Stalking is a serious offense in Virginia, and you can face severe consequences if you are convicted. It can be charged as a misdemeanor or a felony offense. If you are charged with stalking, contact the experienced criminal defense lawyers at Greenspun Shapiro PC for a free case evaluation to learn how we can assist you in mounting a strong defense to the charges you face.
Understanding the Crime of Stalking in Virginia
Virginia Code § 18.2-60.3 defines what constitutes the offense of stalking in our Commonwealth. Stalking is the intentional engaging in behavior or conduct that causes another individual to be in fear of death, criminal sexual activity, or bodily injury. To convict a person of this crime, the prosecutor must prove the following beyond a reasonable doubt:
- The accused engaged in the stalking behaviors or conduct on at least two occasions.
- The conduct or behavior was directed at another individual.
- The accused intended to place the individual or member of his family or household in fear of death, injury, or sexual assault.
What Actions May Be Considered Stalking?
There are many behaviors that can be considered stalking if they are done with the intent to place the victim in fear of death, injury, or sexual assault. There must be two or more incidents of stalking for a person to be convicted of this crime. They can include:
- Repeatedly calling or texting the victim
- Following the victim from location to location
- Showing up without permission at the victim’s job
- Sending the victim unwanted gifts or packages
- Waiting for the victim at her home or workplace
- Making threatening online communications, such as on social media sites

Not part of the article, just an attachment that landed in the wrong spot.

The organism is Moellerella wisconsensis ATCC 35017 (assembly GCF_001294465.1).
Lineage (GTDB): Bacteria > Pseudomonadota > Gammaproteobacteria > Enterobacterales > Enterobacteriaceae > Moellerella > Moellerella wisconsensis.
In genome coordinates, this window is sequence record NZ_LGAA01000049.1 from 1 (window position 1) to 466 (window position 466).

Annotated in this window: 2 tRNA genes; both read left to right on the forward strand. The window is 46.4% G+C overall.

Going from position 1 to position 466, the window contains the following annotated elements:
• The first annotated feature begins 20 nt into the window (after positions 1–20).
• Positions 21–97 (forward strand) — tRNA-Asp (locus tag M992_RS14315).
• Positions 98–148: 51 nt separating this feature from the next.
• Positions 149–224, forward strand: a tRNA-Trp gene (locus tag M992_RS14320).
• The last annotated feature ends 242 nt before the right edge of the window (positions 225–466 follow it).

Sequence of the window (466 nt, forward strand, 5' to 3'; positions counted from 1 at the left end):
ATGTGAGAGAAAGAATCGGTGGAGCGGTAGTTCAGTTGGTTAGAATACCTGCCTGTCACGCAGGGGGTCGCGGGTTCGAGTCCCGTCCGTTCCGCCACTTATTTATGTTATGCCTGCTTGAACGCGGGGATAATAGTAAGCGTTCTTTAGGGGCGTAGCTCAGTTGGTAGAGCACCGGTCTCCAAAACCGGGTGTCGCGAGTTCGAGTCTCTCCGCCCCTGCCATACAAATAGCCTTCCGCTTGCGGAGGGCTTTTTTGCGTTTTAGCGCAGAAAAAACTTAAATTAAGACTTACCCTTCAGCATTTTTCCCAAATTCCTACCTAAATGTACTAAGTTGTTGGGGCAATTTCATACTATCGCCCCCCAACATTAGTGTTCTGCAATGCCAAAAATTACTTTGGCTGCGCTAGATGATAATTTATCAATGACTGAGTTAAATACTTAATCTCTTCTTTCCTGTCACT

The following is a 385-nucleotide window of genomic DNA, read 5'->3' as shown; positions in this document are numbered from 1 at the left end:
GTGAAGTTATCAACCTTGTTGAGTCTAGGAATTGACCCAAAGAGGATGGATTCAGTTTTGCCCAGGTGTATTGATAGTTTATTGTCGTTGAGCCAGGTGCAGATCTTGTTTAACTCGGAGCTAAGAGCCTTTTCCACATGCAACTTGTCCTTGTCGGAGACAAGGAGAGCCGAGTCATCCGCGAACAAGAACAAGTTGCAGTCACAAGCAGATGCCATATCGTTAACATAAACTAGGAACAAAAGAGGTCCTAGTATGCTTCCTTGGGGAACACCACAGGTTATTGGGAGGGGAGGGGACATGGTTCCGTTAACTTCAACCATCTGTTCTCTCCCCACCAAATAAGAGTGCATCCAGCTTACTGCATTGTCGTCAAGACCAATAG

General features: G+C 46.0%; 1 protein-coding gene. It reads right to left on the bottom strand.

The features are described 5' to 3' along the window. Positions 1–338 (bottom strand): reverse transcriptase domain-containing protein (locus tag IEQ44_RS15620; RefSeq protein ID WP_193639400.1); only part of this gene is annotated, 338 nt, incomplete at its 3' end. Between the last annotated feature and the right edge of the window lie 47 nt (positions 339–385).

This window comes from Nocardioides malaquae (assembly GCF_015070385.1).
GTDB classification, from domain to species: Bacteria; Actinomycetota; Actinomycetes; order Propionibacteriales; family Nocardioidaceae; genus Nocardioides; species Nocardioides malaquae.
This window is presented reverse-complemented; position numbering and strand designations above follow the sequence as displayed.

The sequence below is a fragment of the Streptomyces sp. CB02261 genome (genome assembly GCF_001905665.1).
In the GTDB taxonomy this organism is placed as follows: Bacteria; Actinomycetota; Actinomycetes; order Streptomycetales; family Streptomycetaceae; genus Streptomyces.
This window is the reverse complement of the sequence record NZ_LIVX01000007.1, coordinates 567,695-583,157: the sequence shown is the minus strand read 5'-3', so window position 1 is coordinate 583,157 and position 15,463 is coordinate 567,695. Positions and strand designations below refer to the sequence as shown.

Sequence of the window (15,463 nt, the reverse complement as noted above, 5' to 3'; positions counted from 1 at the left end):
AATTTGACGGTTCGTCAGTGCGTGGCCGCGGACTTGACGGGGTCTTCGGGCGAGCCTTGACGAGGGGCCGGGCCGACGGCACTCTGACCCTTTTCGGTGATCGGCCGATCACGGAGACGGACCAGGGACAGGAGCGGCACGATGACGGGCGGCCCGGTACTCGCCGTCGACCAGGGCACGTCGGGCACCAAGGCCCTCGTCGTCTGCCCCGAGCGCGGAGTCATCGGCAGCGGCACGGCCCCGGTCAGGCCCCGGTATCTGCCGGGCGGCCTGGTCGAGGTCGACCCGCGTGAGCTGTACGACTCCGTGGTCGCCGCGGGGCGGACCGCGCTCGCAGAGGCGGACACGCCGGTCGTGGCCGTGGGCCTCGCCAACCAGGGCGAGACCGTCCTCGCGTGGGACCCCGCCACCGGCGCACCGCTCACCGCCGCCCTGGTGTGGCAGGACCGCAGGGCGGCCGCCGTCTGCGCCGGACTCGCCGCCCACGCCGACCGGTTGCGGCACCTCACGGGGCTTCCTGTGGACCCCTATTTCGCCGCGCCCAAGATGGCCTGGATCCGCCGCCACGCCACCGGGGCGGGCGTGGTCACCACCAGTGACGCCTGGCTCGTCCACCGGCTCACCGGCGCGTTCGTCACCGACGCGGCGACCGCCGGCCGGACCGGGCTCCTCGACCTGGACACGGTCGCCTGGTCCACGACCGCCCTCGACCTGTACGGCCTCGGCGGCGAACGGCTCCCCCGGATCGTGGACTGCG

Who Is Considered a Family Member?
The stalking must be directed at another person or a family or household member. A family or household member can include:
- Spouse or former spouse
- Children and stepchildren
- Person who shares children with the accused
- Parents and stepparents
- Siblings and half-brothers and sisters
- Grandparents and grandchildren
- Father-in-law, mother-in-law, sister-in-law, and brother-in-law if they reside with the accused
Where Must the Stalking Occur?
An individual can be charged with stalking even if some of the stalking behaviors occur in a different state. All that is required is that at least one incident of stalking occurs in the Commonwealth of Virginia. This is true even if the majority of stalking happens in another state.
Penalties You Face If Charged With a Misdemeanor Stalking Offense
A first arrest for stalking will be charged as a Class 1 misdemeanor. If convicted, you may be sentenced to the following:
- Jail sentence of up to 12 months
- Fine not to exceed $2,500
- Protective order requiring you to have no contact with the victim, her family, and her household members
When Stalking Is Charged as a Felony
If you are convicted with a second or subsequent stalking offense within five years of a prior conviction, you will be charged with a Class 6 felony. The prior conviction does not need to be in Virginia. A conviction of a substantially similar offense in another state can meet the requirements for you to be charged with a felony.
The penalties are harsher when the conviction is for felony stalking. The punishment can include:
- Prison sentence of up to five years
- In the judge’s or jury’s discretion, up to 12 months in jail and a fine of up to $2,500
- No-contact order requiring no contact with the victim and her family and household members
How an Experienced Fairfax Criminal Attorney Can Help
As with other criminal offenses, you may have strong defenses to a charge of stalking. Our skilled legal team has extensive experience building a strong defense to charges of stalking and other serious federal and state crimes for our clients so that they achieve the best possible outcome in their criminal cases. To learn how we will aggressively fight the charges you face, call our Fairfax office to schedule your free consultation today.